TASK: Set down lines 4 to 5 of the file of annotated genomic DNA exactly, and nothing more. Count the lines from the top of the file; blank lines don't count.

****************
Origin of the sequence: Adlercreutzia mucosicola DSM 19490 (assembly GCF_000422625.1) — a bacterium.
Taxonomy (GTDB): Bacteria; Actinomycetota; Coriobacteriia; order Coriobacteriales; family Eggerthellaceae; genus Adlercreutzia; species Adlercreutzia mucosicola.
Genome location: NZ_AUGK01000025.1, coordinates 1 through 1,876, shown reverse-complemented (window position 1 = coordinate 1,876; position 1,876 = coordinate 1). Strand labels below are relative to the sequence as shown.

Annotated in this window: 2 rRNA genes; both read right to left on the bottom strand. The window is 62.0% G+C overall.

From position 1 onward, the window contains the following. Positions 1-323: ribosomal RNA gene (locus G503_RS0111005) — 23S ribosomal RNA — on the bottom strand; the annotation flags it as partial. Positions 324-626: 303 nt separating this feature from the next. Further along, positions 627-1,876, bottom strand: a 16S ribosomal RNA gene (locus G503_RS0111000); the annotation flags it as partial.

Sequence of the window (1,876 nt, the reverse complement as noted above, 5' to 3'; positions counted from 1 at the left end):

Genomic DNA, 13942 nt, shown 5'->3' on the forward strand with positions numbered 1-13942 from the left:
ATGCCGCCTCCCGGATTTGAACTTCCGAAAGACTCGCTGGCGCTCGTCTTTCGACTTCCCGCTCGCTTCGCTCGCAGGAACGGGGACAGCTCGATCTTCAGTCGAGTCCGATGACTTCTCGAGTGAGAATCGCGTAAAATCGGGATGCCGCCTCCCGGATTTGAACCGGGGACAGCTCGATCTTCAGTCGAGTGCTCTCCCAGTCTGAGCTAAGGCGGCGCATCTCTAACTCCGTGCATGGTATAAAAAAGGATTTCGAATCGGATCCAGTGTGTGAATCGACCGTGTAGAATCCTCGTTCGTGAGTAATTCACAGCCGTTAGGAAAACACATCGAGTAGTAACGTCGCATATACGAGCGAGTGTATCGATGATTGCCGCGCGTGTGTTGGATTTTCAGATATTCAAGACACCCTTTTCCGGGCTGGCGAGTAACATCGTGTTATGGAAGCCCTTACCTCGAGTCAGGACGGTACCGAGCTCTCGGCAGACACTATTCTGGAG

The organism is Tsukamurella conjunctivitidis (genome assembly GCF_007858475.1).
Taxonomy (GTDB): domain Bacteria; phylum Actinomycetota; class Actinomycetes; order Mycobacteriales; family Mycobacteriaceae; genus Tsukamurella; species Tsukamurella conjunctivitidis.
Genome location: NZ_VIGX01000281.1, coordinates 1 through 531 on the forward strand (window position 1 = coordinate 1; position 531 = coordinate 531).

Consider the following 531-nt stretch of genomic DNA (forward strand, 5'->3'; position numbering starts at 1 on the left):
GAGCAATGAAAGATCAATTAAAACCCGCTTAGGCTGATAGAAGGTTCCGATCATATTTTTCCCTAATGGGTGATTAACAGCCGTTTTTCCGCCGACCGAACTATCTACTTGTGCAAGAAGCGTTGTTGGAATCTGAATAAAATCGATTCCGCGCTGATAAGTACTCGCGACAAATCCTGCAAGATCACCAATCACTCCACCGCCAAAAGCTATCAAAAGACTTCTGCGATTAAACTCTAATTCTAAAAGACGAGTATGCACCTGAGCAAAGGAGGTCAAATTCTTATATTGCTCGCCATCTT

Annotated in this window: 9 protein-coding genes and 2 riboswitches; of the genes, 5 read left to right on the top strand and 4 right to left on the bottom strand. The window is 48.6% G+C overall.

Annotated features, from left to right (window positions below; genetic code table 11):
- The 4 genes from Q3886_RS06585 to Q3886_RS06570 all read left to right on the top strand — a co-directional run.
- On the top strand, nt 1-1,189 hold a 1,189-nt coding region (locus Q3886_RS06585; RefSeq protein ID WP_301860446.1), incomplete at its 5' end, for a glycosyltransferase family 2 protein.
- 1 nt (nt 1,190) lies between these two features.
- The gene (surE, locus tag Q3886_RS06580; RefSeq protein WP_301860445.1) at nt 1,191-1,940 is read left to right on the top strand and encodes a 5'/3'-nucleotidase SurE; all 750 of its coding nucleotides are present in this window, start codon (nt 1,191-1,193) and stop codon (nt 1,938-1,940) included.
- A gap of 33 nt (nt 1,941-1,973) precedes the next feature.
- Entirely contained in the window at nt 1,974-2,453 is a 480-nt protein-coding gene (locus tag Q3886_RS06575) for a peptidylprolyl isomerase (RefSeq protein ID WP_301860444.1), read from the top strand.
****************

Annotated in this window: 2 rRNA genes; both read right to left on the bottom strand. The window is 62.0% G+C overall.

From position 1 onward, the window contains the following. Positions 1-323: ribosomal RNA gene (locus G503_RS0111005) — 23S ribosomal RNA — on the bottom strand; the annotation flags it as partial. Positions 324-626: 303 nt separating this feature from the next. Further along, positions 627-1,876, bottom strand: a 16S ribosomal RNA gene (locus G503_RS0111000); the annotation flags it as partial.